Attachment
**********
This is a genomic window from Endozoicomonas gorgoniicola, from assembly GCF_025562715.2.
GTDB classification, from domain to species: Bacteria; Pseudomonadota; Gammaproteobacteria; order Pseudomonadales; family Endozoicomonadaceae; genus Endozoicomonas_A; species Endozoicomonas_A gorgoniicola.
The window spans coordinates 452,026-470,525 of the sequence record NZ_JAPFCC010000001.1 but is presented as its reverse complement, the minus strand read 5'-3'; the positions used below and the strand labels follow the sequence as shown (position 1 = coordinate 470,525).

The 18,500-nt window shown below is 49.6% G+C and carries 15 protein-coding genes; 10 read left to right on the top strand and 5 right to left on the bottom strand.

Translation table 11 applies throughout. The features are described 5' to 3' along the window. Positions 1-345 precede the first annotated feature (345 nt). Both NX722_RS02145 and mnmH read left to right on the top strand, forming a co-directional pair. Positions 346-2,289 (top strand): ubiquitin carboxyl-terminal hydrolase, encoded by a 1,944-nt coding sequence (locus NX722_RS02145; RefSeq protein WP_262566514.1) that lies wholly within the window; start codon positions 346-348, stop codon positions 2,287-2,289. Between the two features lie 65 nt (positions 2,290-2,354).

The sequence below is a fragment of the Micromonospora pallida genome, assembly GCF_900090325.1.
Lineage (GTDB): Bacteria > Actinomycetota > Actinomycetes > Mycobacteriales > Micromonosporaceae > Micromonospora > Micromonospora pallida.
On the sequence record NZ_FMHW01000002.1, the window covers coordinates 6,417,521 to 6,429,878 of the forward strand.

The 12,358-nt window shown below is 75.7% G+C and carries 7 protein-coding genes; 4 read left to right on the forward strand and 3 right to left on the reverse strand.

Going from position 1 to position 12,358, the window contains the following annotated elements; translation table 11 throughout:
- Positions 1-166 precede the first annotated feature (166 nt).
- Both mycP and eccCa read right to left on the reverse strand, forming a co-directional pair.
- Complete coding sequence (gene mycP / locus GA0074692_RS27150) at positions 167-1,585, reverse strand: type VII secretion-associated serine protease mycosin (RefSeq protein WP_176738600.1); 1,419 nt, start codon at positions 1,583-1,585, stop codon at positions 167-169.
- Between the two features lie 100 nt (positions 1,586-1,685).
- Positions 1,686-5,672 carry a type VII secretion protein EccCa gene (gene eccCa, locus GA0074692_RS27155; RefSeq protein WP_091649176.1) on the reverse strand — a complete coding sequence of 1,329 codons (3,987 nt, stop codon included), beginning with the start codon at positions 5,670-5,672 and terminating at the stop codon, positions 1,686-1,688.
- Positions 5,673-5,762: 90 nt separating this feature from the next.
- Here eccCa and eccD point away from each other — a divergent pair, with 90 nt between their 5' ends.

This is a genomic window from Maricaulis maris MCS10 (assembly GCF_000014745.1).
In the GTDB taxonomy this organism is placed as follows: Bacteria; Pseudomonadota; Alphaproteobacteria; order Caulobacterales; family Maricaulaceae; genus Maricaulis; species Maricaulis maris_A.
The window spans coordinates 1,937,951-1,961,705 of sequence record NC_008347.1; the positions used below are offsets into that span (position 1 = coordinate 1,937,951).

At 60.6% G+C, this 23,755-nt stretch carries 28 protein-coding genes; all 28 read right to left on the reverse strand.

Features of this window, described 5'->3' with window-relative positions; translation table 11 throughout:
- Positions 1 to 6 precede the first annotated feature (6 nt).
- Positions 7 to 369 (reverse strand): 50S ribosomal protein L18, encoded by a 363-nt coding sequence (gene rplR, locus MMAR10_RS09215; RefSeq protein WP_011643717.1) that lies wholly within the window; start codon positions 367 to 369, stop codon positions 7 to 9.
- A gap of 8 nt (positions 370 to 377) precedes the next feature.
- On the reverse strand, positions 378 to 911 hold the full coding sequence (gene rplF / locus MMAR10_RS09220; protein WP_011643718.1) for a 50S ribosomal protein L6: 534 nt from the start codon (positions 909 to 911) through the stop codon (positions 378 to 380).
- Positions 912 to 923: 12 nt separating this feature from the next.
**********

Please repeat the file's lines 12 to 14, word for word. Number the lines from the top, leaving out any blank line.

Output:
- Both mycP and eccCa read right to left on the reverse strand, forming a co-directional pair.
- Complete coding sequence (gene mycP / locus GA0074692_RS27150) at positions 167-1,585, reverse strand: type VII secretion-associated serine protease mycosin (RefSeq protein WP_176738600.1); 1,419 nt, start codon at positions 1,583-1,585, stop codon at positions 167-169.
- Between the two features lie 100 nt (positions 1,586-1,685).